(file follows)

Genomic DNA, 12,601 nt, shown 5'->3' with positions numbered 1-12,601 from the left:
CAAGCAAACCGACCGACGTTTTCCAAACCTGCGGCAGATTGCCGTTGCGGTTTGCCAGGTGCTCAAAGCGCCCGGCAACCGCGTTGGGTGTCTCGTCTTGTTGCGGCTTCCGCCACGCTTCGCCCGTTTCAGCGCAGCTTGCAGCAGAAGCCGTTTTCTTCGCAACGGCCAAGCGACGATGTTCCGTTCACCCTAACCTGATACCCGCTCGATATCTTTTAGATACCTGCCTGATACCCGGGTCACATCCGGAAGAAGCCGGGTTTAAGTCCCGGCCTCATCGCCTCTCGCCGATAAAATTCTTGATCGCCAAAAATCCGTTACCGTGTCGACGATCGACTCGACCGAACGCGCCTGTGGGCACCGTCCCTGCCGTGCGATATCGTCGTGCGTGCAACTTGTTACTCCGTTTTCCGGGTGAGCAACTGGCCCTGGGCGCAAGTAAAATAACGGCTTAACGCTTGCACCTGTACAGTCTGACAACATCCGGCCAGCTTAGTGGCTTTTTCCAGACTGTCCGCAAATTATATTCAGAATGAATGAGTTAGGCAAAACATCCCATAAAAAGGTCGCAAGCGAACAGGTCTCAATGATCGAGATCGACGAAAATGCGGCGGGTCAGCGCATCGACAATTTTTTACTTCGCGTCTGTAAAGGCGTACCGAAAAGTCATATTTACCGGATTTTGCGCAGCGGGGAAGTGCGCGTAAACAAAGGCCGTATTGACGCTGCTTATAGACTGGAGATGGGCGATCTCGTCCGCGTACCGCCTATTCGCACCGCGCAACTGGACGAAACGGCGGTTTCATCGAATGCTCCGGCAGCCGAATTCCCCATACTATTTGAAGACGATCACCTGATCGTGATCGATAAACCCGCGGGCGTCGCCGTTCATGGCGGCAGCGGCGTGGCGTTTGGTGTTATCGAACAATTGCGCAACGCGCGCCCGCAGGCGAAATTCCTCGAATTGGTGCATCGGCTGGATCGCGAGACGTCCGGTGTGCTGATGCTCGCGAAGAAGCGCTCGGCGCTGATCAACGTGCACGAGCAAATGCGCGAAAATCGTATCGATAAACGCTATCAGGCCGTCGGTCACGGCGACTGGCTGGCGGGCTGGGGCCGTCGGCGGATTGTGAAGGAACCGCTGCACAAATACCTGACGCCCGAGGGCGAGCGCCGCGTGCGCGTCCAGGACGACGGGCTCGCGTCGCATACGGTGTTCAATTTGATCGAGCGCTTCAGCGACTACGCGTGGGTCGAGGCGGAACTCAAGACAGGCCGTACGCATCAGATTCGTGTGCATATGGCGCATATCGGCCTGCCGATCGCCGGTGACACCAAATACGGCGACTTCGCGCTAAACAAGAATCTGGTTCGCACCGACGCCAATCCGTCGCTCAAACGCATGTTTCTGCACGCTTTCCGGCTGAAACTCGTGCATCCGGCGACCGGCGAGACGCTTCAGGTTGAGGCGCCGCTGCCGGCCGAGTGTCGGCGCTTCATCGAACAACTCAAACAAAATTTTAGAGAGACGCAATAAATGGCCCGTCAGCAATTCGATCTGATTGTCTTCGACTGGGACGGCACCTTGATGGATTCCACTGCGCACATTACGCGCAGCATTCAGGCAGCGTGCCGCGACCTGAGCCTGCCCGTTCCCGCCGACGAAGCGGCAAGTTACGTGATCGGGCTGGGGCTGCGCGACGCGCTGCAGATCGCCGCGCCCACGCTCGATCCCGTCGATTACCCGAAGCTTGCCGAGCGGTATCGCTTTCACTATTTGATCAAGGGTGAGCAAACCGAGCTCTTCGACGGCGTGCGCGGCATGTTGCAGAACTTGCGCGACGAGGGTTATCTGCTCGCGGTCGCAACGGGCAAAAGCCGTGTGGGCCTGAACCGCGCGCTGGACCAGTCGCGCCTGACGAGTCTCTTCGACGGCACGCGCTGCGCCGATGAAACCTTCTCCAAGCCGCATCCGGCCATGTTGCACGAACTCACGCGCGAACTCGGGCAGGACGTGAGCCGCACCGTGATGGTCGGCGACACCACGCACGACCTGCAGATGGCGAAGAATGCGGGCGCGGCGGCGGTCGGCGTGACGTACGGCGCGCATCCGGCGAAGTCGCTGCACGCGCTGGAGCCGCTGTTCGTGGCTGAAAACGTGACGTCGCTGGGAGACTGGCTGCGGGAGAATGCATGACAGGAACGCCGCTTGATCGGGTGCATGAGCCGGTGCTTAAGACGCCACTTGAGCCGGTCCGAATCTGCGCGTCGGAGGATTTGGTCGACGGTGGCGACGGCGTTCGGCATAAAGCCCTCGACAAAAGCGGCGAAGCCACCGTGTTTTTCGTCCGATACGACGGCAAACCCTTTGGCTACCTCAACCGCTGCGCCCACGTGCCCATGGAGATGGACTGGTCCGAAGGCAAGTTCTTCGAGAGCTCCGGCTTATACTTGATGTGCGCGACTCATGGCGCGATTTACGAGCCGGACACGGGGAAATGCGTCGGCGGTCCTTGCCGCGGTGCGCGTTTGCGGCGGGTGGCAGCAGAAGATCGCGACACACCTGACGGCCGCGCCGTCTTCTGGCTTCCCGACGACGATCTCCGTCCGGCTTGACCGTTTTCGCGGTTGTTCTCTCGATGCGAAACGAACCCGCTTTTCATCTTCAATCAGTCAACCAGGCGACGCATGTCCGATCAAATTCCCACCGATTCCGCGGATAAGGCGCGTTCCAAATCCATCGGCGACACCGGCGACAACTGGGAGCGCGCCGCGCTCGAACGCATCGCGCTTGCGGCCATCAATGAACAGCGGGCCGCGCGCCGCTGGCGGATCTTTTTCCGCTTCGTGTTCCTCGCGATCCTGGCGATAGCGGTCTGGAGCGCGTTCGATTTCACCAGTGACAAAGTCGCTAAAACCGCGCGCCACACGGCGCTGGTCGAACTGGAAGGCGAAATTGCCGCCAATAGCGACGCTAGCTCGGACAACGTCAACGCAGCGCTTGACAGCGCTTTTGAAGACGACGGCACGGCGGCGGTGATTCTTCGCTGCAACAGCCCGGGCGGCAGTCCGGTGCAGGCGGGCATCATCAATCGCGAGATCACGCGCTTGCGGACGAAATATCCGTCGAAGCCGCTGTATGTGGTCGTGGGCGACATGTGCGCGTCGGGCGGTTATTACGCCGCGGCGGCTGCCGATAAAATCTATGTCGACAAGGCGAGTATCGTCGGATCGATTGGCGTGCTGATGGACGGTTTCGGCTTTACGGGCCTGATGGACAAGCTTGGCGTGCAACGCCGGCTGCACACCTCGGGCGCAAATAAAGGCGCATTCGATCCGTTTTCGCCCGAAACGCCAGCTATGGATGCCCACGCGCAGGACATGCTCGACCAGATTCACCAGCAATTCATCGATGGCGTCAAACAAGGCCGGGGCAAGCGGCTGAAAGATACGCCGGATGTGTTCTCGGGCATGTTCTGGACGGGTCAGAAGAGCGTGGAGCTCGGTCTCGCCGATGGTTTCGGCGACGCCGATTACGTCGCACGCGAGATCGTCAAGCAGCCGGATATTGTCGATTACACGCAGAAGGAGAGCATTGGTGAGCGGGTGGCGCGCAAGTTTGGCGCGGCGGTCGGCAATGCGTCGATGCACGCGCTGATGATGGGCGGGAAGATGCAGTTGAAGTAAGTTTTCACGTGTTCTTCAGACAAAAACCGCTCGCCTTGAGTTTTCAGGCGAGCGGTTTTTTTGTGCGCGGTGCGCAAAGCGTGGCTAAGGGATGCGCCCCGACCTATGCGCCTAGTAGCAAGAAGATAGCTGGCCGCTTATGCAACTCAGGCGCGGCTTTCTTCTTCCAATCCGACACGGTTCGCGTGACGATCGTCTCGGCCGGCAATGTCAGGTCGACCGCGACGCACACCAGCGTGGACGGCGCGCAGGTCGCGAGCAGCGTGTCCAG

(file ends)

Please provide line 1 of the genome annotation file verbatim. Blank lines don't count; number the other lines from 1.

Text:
Genomic DNA, 12,601 nt, shown 5'->3' with positions numbered 1-12,601 from the left: